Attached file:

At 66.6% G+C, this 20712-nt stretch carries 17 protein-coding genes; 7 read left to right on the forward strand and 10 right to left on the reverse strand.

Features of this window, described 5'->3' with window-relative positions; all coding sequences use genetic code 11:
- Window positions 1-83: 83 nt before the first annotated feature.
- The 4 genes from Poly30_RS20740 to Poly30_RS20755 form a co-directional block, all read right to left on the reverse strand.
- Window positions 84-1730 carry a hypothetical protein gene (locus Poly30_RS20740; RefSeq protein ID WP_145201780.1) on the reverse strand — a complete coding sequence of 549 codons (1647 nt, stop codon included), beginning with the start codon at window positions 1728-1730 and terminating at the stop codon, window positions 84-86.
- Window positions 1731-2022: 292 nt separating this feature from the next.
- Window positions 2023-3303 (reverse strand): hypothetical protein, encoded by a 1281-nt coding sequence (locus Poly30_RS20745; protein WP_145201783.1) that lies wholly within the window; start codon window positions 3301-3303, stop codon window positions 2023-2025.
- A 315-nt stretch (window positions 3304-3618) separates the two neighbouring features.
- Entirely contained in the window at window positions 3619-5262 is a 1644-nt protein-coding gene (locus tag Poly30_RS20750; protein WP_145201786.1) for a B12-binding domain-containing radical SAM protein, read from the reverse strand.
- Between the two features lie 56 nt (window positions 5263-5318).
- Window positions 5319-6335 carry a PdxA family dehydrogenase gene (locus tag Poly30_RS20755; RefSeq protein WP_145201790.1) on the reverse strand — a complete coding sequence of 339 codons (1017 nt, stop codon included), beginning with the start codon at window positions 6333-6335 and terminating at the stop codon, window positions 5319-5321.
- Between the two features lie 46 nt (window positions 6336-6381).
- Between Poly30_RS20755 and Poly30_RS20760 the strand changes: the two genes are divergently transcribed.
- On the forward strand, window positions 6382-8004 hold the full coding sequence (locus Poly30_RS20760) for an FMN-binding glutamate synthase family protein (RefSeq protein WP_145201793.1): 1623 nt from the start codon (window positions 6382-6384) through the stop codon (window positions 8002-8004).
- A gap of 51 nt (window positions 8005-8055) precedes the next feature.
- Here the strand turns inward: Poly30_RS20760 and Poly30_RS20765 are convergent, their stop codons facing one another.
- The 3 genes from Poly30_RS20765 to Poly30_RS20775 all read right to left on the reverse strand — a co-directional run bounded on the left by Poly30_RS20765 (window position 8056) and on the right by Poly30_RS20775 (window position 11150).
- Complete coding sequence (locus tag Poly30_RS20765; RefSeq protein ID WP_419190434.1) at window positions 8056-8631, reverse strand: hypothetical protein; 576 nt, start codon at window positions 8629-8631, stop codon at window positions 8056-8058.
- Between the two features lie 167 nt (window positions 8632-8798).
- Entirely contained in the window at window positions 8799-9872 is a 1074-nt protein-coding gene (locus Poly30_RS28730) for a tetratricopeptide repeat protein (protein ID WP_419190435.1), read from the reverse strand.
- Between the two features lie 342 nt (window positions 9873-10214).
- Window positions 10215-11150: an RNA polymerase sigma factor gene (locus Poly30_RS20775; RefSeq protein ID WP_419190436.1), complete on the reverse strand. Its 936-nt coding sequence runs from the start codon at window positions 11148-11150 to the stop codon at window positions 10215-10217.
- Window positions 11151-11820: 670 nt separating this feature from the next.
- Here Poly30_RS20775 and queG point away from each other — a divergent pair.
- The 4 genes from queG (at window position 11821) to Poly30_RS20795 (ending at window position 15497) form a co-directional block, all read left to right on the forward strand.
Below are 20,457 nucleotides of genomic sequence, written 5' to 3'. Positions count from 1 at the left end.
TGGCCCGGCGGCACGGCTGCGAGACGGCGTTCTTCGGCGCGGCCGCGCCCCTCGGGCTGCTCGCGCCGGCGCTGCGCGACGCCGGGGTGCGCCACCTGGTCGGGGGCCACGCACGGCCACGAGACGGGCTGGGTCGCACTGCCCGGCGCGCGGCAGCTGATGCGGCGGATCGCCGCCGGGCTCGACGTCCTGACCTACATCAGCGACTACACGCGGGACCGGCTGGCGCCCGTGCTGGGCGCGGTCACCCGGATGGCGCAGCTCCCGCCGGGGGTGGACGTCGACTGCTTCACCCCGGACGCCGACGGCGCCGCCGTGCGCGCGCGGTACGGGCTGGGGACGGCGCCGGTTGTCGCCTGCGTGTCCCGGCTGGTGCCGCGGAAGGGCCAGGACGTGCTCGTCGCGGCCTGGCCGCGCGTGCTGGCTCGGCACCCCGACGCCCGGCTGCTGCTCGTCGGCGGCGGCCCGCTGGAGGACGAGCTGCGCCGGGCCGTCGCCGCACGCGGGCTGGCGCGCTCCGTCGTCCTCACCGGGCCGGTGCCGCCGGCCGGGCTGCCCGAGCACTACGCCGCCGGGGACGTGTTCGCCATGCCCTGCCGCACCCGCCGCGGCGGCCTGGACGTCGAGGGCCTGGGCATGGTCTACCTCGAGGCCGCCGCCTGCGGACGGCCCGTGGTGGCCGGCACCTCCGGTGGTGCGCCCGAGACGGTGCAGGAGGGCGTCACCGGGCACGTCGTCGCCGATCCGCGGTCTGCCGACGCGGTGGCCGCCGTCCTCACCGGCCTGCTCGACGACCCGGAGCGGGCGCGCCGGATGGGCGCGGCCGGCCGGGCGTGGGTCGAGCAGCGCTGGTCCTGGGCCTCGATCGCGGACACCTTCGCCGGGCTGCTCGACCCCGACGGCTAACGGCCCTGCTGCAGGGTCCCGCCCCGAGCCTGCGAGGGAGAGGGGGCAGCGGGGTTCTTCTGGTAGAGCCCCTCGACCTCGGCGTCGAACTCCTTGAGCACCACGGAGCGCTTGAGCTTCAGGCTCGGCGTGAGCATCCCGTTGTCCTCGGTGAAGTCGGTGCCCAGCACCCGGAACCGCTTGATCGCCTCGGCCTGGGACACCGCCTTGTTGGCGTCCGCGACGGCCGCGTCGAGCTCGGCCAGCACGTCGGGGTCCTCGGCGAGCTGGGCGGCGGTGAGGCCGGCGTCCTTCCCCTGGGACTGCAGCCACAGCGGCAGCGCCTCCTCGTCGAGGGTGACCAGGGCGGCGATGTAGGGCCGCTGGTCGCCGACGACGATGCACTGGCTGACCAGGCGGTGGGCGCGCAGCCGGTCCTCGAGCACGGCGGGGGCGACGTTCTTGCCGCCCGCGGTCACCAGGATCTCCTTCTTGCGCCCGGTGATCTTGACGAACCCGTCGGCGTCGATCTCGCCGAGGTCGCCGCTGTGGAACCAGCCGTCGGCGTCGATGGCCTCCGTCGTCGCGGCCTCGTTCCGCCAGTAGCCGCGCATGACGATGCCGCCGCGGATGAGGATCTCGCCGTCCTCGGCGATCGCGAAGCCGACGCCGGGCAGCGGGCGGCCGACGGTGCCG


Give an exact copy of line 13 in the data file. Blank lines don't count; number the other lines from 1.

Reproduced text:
- Between Poly30_RS20755 and Poly30_RS20760 the strand changes: the two genes are divergently transcribed.